Bills prez says GM Whaley sets player negotiation values, not contract negotiator Overdorf

In a telephone interview on Wednesday, Buffalo Bills president and CEO Russ Brandon wished to correct an impression spreading on the interwebs that senior vice-president of football administration, Jim Overdorf, has more say than rookie GM Doug Whaley in contract negotiations with players — even though Overdorf handles all such negotiations.

“Let me be real clear about something,” Brandon said. “Doug Whaley is responsible for the 53-man roster, and the composite of that roster as the general manager. He is responsible for setting the value on every player within that roster, and the ceiling on any negotiation that we may have, based on his judgments.

“Jim Overdorf is the lead negotiator on any and all contracts with his negotiating team, and reports to Doug on anything relative to those negotiations.

“Every NFL team has a lead negotiator, and quite frankly our general manager is responsible for player acquisitions and player personnel. It’s not to sit behind a desk and negotiate contracts. Very, very few NFL teams have the GM do the negotiating, as far as I understand.”

What’s more, Brandon said Whaley has “the entire salary cap at his disposal. It’s $133 million … How he deploys it is his responsibility. Obviously we talk about it, but if he wanted to put every single dime into a certain player and not do anything else, then that’s what we would do.

“Make no mistake: the values, the roster, the deployment are all his responsibilities.”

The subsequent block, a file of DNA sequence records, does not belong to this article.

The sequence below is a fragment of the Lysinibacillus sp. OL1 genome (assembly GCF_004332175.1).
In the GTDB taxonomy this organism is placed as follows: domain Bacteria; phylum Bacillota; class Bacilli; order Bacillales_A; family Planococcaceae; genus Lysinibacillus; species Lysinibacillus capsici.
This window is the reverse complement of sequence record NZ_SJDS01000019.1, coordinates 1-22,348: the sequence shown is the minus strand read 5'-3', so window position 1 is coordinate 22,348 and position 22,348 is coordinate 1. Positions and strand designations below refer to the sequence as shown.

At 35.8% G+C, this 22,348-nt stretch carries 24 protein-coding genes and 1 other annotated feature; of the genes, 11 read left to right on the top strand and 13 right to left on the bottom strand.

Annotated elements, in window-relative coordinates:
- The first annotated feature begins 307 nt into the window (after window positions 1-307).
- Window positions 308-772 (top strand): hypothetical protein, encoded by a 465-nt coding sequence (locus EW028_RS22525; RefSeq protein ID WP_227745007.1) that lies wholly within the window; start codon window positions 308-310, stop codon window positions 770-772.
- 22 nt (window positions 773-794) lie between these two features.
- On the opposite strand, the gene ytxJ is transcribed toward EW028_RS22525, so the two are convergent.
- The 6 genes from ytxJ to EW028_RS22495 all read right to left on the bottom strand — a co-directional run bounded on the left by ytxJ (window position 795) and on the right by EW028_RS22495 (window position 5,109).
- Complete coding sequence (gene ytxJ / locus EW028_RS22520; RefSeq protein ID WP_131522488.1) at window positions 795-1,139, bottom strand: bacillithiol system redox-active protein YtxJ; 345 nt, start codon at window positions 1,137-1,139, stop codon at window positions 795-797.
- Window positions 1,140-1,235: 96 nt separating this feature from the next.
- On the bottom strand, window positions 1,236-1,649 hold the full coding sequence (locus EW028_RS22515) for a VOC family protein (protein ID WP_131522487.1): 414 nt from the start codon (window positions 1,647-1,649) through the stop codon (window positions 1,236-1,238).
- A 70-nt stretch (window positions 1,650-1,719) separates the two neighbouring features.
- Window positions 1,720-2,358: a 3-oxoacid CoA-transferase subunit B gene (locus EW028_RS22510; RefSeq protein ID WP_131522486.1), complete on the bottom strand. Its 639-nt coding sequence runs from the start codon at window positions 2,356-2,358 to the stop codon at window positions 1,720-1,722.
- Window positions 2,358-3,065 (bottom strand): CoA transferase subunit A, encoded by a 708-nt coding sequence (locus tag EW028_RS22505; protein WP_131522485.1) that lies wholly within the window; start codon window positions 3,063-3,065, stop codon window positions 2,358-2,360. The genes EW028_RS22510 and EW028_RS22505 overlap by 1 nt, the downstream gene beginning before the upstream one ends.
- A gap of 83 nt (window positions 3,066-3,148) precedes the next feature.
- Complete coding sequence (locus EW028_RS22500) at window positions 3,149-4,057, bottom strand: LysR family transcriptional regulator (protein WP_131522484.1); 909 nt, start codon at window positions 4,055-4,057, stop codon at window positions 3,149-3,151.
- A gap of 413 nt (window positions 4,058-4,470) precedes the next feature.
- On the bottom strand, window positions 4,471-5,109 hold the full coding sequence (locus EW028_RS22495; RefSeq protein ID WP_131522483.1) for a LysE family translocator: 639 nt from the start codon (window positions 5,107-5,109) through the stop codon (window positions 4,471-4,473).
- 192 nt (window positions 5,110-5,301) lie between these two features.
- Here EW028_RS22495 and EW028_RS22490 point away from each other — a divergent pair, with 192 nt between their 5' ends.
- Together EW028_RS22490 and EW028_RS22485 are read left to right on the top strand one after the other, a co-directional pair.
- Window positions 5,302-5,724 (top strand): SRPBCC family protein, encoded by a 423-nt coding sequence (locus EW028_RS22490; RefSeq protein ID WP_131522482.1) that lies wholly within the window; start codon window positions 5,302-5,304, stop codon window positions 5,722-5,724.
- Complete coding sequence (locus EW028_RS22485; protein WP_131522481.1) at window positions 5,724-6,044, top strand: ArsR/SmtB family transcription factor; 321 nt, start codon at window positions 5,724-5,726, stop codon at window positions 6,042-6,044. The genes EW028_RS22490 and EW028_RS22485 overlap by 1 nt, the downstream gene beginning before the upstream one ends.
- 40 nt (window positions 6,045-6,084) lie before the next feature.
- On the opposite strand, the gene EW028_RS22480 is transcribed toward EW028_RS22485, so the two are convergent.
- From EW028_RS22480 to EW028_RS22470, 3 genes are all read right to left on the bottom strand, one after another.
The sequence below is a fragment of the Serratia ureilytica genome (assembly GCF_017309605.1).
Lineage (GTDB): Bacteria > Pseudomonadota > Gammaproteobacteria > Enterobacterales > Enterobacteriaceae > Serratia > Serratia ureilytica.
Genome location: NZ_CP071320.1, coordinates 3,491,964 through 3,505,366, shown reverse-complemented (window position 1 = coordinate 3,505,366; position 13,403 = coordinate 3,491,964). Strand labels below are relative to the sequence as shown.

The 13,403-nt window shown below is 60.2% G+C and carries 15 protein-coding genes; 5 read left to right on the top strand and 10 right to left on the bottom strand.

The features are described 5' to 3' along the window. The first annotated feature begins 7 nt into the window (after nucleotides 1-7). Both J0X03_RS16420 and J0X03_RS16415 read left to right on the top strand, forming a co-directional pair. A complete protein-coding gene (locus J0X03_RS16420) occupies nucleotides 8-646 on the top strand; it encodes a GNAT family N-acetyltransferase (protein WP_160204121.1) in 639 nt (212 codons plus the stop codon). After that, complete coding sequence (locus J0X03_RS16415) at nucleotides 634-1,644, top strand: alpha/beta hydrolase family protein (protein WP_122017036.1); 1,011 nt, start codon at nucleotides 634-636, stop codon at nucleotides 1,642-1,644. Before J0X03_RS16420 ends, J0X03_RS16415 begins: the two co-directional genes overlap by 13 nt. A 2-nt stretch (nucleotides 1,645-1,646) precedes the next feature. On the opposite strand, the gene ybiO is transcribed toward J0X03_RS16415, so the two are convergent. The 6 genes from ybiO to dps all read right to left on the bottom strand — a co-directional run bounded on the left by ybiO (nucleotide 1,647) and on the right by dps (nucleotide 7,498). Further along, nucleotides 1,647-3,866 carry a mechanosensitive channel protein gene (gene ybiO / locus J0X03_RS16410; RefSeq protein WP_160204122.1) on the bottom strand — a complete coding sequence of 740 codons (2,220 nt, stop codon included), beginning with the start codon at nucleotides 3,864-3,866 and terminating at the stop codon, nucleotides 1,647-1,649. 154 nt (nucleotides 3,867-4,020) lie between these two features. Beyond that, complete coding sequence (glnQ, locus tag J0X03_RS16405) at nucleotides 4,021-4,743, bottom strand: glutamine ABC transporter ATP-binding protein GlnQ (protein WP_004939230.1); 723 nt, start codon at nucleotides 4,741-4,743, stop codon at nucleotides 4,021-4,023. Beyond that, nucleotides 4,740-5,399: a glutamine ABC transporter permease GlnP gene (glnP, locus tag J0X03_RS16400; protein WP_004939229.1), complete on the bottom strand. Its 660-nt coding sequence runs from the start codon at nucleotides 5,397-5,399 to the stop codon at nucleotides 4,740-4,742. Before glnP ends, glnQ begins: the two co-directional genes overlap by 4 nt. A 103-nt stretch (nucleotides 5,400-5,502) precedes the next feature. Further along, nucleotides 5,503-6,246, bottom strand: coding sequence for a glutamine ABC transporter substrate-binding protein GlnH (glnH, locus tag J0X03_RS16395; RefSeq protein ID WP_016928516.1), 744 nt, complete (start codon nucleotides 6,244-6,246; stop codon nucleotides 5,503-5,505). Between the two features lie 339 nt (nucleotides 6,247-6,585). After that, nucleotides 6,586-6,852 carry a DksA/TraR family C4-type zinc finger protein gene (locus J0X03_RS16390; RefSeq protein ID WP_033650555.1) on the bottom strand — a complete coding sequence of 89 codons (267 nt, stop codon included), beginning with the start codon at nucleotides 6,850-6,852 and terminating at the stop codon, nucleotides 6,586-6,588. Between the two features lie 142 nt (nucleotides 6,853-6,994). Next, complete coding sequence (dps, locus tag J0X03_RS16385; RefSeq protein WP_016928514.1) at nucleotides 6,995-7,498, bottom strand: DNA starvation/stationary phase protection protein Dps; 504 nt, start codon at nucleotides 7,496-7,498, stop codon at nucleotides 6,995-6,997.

Re-signing Williams unconnected to Byrd talks: Brandon

Just because the Buffalo Bills gave safety Aaron Williams a contract extension on Wednesday — reportedly worth $26 million over four years — don’t think that means they’re not still trying to re-sign Pro Bowler Jairus Byrd.

“No not at all,” Bills president and CEO Russ Brandon said in a telephone interview. “That’s a completely independent vertical of our negotiations.

“We continue on-going negotiations and discussions with JB’s agent, and we’re going to continue to work and see if we can strike a deal.”

Williams converted from cornerback, where he often struggled in his first two NFL seasons, to safety last year. He flourished, and even played one game at cornerback because of injuries at that position. Then Bills defensive coordinator Mike Pettine in November raved about Williams.

“He is SO competitive,” Pettine said in an interview. “He hates it in practice when he gets a ball caught on him. You can tell he really cares. And when things don’t go well for him, he gets visibly upset … But you needs guys like that. The other guys feed off that energy.”

Williams told reporters he accepts “the role of leading this defence to where it used to be.”

 

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